When it passed the law that raised Ontario’s minimum wage, the government of Premier Kathleen Wynne also talked about introducing “equal pay for equal work” for part-time, temporary and casual employees. Those workers who are doing “substantially the same work” as full-time, permanent employees, would be guaranteed the same rate of pay, the government said.
But one change established by the so-called Fair Workplaces, Better Jobs Act, which came into effect Jan. 1, is resulting in significant pay disparities among temporary workers.
Under the new rules, public holiday pay is equal to an employee’s average daily earnings, rather than being tied to the number of hours worked.
This means, for example, that someone working a full shift once a week at $100 per day would receive $100 in public holiday pay for one day. However, someone working two half-day shifts per week at $50 per day would only receive $50 for the same holiday break.
“It makes no sense whatsoever,” said Steve Long, president of musical instruments store chain Long and McQuade.
“One of the last things you want to do as an employer is to have to explain policies to staff that make no sense,” he added.
Asked to comment on the holiday pay premium that the new rules seem to bestow on part-time workers covering longer shifts over fewer days, the Ontario Ministry of Labour noted that changes to the compensation formula were made “based on public input.”
Still, the new rules are far from straightforward, once all variables are taken into consideration, according to the Canadian Payroll Association (CPA).
New rules contribute to raising the cost of hiring part-time staff in general
Dan Rishworth, owner of sports retailer Enduro Sport, worries about the cost of hiring part-time staff.
The new statutory holiday pay regulations, along with the minimum-wage hike and other recent changes to worker compensation, are directing financial resources toward part-time employees rather than “the full-time staff who are heads of households,” said Rishworth.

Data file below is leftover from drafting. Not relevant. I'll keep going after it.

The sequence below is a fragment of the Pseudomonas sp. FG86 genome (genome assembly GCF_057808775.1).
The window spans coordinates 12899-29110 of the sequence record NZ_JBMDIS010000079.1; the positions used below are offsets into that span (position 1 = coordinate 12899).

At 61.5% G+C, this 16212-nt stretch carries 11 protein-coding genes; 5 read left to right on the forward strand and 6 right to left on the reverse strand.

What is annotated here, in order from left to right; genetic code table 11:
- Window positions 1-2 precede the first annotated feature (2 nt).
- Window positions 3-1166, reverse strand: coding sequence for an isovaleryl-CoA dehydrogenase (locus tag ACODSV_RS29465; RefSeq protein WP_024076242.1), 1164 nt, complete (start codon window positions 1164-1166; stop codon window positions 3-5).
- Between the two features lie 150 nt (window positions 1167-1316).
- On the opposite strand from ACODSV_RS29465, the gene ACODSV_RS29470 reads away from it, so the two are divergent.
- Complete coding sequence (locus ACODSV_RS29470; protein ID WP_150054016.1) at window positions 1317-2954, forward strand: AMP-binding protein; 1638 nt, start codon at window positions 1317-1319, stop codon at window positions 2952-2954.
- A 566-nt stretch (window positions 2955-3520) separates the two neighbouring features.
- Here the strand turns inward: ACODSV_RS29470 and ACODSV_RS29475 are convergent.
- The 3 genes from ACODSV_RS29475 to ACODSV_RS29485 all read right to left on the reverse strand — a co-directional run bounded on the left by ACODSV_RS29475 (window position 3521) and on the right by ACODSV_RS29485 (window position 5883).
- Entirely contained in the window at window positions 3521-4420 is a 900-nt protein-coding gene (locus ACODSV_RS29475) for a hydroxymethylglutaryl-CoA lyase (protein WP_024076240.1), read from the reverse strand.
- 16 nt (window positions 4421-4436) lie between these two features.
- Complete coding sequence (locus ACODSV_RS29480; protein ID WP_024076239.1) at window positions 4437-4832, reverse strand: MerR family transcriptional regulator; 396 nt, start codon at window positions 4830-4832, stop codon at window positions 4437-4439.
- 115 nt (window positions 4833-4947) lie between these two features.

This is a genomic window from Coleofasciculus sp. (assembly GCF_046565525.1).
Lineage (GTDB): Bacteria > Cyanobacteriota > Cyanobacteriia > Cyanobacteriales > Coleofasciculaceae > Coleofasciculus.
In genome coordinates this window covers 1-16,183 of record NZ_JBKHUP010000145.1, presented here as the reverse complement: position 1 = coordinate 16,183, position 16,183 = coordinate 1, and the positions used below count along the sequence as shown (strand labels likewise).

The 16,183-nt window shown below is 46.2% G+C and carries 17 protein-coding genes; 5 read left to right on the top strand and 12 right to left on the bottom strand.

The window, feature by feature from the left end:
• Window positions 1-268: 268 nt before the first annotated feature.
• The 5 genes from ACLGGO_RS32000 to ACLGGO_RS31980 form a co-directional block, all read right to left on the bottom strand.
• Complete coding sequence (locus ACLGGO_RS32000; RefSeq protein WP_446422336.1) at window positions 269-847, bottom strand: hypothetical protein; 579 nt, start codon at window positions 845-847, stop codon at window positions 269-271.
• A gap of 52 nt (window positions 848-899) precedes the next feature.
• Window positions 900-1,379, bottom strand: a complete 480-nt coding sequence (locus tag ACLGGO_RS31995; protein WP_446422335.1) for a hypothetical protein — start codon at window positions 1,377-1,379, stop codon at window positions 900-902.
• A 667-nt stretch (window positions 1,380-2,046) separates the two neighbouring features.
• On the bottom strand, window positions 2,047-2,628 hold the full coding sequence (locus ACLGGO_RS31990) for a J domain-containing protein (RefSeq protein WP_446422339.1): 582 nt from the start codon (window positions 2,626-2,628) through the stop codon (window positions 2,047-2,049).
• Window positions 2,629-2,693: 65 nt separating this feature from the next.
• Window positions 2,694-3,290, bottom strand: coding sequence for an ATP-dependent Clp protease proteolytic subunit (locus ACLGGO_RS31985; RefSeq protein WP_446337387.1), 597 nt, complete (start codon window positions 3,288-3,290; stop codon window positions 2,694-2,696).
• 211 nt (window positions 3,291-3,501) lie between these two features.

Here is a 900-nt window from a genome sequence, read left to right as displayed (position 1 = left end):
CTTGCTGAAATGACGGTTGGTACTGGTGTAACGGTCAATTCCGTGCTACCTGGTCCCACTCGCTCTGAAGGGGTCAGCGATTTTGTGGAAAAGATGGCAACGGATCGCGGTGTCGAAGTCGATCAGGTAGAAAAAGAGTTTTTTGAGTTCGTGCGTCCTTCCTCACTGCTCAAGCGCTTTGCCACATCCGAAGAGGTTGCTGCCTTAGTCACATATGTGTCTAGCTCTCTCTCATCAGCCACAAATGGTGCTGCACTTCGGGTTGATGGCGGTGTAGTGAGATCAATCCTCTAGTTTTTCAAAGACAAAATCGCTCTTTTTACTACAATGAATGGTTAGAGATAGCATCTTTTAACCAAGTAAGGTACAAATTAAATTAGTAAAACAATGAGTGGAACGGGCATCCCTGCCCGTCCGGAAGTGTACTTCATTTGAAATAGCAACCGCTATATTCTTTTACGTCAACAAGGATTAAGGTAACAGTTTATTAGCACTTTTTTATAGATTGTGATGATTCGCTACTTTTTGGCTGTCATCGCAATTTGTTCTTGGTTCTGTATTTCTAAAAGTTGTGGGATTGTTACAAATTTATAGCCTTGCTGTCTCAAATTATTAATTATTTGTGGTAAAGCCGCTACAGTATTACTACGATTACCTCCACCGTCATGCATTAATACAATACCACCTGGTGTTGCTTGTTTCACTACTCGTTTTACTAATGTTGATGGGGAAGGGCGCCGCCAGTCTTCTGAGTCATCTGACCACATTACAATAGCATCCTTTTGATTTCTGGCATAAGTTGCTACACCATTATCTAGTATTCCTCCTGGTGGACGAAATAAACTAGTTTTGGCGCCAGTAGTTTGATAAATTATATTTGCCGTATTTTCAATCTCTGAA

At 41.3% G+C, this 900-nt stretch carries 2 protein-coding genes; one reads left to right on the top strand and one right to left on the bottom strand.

The Ministry of Labour told Global News that half of the workers in Ontario earning less than $15 an hour before Jan. 1 were between the ages of 25 and 64, while the share of part-time workers stands at 20 per cent.
“This represents millions of people, many of them working multiple jobs supporting a family on a wage that just doesn’t go far enough,” the ministry said in a statement.
Still, the new $14-an-hour minimum wage, along with the revised holiday pay formula, make it considerably more expensive for businesses to hire part-time workers. The cost increase is roughly between 25 per cent for a minimum wage part-time employee working four eight-hour days per week and 45 per cent for a minimum-wage employee working only one eight-hour shift per week, according to simplified calculations provided to Global News by an Ontario small business owner and reviewed by a payroll professional.
Most small business owners Global News spoke with said the changes create an incentive to hire a smaller number of temporary staff working several shifts per week rather than a larger number of workers covering only one or two shifts per pay period.